It's not about rigid formulas or "diets" per se. Knowing what works for you is about experimenting, learning and persevering. As Dr. Gaynor writes, "Good health isn't a destination, it's a lifelong practice." Visit his educational hub to learn more about these and related topics. 

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bloody good

A few of my favorite discoveries from the book:


Avoid acrylamides. These carcinogens are found in crunchy high-starch foods, like every processed cracker or chip. (Correlation to breast cancer is documented.)


Be gentle with your food. A corollary to the above. In other words, don't cook it to death. Think about steaming rather than boiling or sauteeing. Aggressive high heat should be kept to a minimum. (Good to bear in mind as the season of grilling approaches.)


Coconut crystals are the best sweetener. This probiotic nutrient supports intestinal health, has a lower glycemic index and is rich in vitamins. (This is the recommended brand.)


Banish peanuts. Grown underground, they become contaminated with a toxin-containing fungus linked to cancer. (Eat almonds, walnuts and Brazil nuts instead.)


Drink green tea. 2-3 cups per day assist in burning fat during exercise.


The Gene Therapy Plan is a wonderful handbook for those who want to take charge of their health and to stay active, energized and vital for as long as possible. That's everybody, right?



Ecogenetic Juice for Aging

from "The Gene Therapy Plan" by Dr. Mitchell Gaynor
makes 1 drink
  • — 1/2 cup organic tomato juice
  • — 1/4 cup cilantro leaves and delicate stems
  • — 1 tablespoon spirulina powder
  • — Juice from 1 lime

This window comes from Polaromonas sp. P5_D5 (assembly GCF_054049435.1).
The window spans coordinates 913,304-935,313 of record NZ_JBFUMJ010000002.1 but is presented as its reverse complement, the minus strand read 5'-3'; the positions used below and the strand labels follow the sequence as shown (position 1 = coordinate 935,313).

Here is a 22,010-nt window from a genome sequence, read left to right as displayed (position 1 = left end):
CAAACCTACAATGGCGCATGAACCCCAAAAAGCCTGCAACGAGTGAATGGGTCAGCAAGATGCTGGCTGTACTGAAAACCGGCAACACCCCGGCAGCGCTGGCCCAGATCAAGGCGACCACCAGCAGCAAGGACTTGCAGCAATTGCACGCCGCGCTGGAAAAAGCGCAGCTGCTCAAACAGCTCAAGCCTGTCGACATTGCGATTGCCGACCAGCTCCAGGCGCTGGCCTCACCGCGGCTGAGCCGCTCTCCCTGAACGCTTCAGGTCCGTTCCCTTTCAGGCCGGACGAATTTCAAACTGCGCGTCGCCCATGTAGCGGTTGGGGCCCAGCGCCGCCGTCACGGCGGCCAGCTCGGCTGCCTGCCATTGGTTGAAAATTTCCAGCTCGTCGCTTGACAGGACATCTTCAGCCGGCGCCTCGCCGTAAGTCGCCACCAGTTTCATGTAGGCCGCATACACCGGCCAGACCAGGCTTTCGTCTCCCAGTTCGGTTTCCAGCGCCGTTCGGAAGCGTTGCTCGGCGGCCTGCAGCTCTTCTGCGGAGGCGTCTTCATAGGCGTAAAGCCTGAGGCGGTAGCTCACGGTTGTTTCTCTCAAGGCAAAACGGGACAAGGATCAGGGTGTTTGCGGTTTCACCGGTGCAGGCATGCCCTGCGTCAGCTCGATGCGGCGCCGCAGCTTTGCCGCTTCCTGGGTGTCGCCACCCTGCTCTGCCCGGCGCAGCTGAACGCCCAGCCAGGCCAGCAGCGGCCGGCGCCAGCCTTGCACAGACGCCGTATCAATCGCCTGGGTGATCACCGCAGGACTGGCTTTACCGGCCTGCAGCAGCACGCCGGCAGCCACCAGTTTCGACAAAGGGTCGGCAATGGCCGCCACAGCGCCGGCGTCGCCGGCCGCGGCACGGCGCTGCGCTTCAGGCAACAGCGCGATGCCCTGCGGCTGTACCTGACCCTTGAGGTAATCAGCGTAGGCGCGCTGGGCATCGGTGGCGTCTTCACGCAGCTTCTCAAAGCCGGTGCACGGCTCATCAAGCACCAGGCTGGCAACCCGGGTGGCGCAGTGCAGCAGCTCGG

• — 1 tablespoon raw honey
  • — 1 teaspoon royal jelly
  • — 1 teaspoon Barlean's Omega Swirl
  • — 1 teaspoon ground ginger

Blend all ingredients for 15 to 20 seconds on low. Drink and enjoy.

Download recipe  Download Recipe


Thank you for reviewing! This is intriguing, I'll have to take a look at the book. I wonder how the diet relates to our genetic make up, does he go into that?
Tamika on April 22, 2015 at 4:45 pm —
Yes, as I mention the book is about targeting conditions to which we are genetically predisposed with nutrition. So, for instance, if you have a history of heart disease in your family, then there are specific foods and supplements that can help prevent or even reverse conditions favorable to that illness. Some of the case studies are pretty convincing...
laura on April 22, 2015 at 4:58 pm —
Dear Sir, "I have a sister with MS"; do you have such diet for people with MS? and how beneficial is it? Thanks and warm regards, Akram
Akram on June 1, 2015 at 7:20 pm —
Hi, Akram. I don't believe the book contains any information specific for people with MS, and I am not a medical expert, so I'm sorry not to be able to offer any advice. I have read that a diet low in saturated fat seems to be beneficial for this condition, but I recommend you do some research and consult known specialists. Good luck!
laura on June 2, 2015 at 11:54 am —